Best cowbell

Collars, Leashes, and Harnesses

Despite their name, cowbells aren’t just used on cattle. Traditionally, they’ve also been worn by goats and sheep to help identify the herd to which the roaming animals belonged.

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Whether you’re looking for a new percussion instrument or to keep track of your cattle, you’ve got lots of options for a good old-fashioned cowbell. Dating back to the Iron Age, bells were worn around the necks of grazing livestock to ward off predators and to keep their owners aware of their whereabouts.

Most cowbells today are still made from traditional materials like wood, copper, brass, tin or iron for an authentic look and sound. Learn more about the modern uses of cowbells in this buying guide. Our top pick is the Latin Percussion Mambo Cowbell, which works well for a range of musical genres.


Due to technological advances for tracking herds such as GPS, ranchers generally no longer use cowbells. In fact, cowbells can damage the hearing of livestock as well as disrupt their eating habits. This is why cowbells may only be seen these days on cattle at ceremonial or festive events. Cowbells today are mostly purchased for the following uses:

Musical instrument

As a musical instrument, cowbells fall into the percussion family. They may be handheld or mounted to a drum set. Some are clapperless, which means they must be struck with a mallet or drumstick and produce a sharp, solid tone. Cowbells with wood or metal clappers are shaken to produce higher tones.

Cowbells used in Latin American music come in three sizes: mambo, cencerro and campana. When played in festivals or street performances, these cowbells can rise above the noise.


Popular for sporting events, handheld cowbells are shaken in celebratory moments or along with cheers and chants. They produce a lively, high-pitched tone and are often painted in a sports team’s colors or with their logo. Other uses for these noisemakers are at political rallies or weddings. 

For kids 

In elementary school classrooms, cowbells serve as an introduction to music because of their durability (they’re virtually impossible to break) and simplicity of use. Smaller cowbells can be grasped and shaken by little hands. Some adults may even use cowbells to call children to attention — or home for dinner — because their low, loud sound travels above the din and across distances.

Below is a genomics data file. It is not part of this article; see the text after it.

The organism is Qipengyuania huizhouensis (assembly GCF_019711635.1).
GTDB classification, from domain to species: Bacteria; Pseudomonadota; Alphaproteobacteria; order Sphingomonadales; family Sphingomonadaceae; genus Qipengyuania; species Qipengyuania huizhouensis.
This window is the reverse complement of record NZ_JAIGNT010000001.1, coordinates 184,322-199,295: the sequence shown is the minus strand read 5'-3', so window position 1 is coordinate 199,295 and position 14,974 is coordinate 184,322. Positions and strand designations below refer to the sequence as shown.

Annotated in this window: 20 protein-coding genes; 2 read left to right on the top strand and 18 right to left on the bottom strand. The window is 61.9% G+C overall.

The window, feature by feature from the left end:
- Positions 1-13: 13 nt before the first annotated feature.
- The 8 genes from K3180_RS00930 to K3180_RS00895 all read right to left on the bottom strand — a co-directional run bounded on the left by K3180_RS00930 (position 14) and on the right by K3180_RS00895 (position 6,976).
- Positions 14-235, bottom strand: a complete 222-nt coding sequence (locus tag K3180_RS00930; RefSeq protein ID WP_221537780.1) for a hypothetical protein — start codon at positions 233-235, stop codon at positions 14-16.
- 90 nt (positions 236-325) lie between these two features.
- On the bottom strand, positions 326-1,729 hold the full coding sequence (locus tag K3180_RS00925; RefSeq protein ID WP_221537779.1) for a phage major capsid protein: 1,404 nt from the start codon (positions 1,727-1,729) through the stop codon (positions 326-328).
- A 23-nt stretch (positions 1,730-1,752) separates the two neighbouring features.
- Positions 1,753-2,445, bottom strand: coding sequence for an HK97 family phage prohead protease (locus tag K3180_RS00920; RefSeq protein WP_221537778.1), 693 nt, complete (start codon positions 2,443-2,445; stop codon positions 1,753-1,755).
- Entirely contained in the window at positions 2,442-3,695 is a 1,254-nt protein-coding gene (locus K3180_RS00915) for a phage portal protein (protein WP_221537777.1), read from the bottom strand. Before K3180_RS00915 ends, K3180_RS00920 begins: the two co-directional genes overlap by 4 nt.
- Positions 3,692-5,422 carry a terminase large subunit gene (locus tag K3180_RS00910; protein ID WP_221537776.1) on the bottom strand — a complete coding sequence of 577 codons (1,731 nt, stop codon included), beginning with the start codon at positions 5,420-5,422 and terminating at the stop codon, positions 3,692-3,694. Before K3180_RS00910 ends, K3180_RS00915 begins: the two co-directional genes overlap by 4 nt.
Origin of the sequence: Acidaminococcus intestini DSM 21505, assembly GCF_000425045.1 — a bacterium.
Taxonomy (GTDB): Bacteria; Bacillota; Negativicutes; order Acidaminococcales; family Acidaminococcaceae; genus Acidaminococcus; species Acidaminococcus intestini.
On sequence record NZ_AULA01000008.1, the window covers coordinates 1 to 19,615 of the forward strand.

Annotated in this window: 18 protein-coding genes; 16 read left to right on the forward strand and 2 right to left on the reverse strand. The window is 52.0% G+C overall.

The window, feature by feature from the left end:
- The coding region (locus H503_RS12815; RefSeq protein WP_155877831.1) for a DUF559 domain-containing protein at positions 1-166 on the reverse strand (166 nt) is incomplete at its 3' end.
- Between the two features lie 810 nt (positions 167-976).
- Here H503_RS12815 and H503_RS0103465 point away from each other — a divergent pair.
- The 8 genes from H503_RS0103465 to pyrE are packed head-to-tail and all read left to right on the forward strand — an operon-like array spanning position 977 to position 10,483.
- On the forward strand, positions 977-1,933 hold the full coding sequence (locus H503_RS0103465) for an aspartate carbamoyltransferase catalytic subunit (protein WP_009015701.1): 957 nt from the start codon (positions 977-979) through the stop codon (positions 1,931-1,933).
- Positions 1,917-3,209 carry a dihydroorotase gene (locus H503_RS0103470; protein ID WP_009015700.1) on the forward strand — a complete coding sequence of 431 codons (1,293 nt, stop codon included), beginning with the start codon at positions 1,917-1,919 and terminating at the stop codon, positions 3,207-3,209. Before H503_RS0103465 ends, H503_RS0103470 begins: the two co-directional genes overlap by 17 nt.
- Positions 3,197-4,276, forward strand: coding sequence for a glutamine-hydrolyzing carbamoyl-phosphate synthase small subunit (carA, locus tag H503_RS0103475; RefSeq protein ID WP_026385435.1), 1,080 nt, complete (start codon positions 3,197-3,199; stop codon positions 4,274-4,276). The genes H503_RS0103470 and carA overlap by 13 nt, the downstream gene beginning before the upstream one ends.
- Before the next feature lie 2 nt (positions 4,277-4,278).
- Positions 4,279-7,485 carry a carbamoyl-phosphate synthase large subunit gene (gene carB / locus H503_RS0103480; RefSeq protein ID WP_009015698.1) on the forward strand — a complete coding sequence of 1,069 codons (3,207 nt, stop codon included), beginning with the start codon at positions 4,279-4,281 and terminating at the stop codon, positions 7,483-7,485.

Cowbells come in a variety of sizes, from 1.5 inches tall to 11 inches tall. The larger the cowbell, the louder the volume of noise output.


The bell component of a cowbell is classically constructed from iron, which may be plated with bronze. Iron cowbells are either forged or cast and are the heaviest material. Bells made of copper or composition metal (like steel) are cut from sheets of metal, then folded, riveted, and shaped. Zinc alloy cowbells are also available and feature a chromed surface that’s corrosion-resistant.

Clapper vs. clapperless

Bells that include a clapper are handheld and often used as a noisemaker or to track livestock. Clapperless cowbells can come with a wooden mallet and are used as musical instruments. Striking different parts of a clapperless cowbell creates different tones.


Cowbells range in price from $1-$40 each. Collector antique cowbells can cost upward of $150.


What are some other uses for cowbells?

A. Backpackers, hikers, hunters, and people who fish in the wilderness sometimes wear cowbells when walking through the woods to ward off bears and other predatory animals. Smaller cowbells can easily attach to one’s belt or backpack for this noisemaking purpose.

What should I look for in a cowbell when buying one for my child?

A. Select a cowbell that’s made from a lightweight metal (iron, for instance, may be too heavy for little ones to lift). Check the product for rough edges that could potentially pierce the skin.


Top cowbell

Latin Percussion’s Mambo Cowbell

Latin Percussion’s Mambo Cowbell

Our take: This steel mambo cowbell is designed for Latin-style music making.

What we like: It offers handmade, precise construction. It produces a deep, dry tone. and works for a range of musical genres, not just Cuban music. The steel material is consistent in thickness.

What you should consider: It is on the higher end of the price spectrum.

Where to buy: Sold at Amazon

Top cowbell for the money

Stagg’s 6.5-Inch Rock Cowbell

Stagg’s 6.5-Inch Rock Cowbell

Our take: This affordable, mountable cowbell for drummers comes from a reputable brand.

What we like: It comes in six sizes. Its low “clunking” tone is good for heavier music, like rock. It includes dampening pads. This one is well-made and a good value for the price.

What you should consider: The dampening pads don’t do much and may require more muting strips.

Where to buy: Sold at Amazon

Worth checking out

wmm’s 10-Inch Steel Cowbell with Handle

wmm’s 10-Inch Steel Cowbell with Handle

Our take: This extra-loud and low cowbell is made for serious noisemaking uses.

What we like: Its long handle features a comfortable, rubberized grip. Its sturdy steel construction has an attractive copper finish. The hanger loop allows for livestock use.

What you should consider: It’s on the heavy side, but that’s to be expected with a cowbell this large.

Where to buy: Sold at Amazon


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Ana Sanchez writes for BestReviews. BestReviews has helped millions of consumers simplify their purchasing decisions, saving them time and money.

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